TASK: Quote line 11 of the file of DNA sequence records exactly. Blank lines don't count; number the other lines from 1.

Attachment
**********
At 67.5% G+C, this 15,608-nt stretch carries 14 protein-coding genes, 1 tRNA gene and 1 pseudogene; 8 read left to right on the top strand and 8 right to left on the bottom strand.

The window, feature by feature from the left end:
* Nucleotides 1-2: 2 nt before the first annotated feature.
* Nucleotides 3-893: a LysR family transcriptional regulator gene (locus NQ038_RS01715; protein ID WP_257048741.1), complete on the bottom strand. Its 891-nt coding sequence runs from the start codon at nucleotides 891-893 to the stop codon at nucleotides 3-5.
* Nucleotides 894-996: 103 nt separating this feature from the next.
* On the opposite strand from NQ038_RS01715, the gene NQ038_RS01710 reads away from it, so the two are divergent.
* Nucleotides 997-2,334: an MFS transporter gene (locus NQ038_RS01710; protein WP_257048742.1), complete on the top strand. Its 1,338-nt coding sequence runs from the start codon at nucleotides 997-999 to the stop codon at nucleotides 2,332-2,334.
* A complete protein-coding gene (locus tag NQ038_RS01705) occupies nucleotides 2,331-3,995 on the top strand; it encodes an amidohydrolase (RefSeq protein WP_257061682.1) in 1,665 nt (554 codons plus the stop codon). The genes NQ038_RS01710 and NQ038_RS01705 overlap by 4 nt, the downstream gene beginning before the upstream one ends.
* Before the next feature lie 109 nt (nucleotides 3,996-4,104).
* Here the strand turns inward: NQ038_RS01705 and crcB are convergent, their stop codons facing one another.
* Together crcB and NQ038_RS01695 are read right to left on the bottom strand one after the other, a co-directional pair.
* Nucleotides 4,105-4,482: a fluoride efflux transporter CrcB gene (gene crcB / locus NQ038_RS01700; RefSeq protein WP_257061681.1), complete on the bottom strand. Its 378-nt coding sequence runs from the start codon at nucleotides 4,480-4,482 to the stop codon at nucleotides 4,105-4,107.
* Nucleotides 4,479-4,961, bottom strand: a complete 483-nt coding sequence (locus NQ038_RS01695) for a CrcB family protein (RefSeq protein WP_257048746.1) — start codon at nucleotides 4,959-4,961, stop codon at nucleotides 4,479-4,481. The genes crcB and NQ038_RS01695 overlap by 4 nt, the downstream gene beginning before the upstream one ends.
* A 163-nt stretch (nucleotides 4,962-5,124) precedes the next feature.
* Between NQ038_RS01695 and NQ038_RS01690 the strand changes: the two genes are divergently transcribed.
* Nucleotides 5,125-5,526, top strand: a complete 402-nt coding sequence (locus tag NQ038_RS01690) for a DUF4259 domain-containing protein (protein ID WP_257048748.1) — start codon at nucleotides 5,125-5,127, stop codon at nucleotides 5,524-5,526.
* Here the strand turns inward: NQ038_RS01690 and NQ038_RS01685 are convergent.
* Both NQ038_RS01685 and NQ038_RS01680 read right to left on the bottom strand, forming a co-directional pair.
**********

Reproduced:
* Together crcB and NQ038_RS01695 are read right to left on the bottom strand one after the other, a co-directional pair.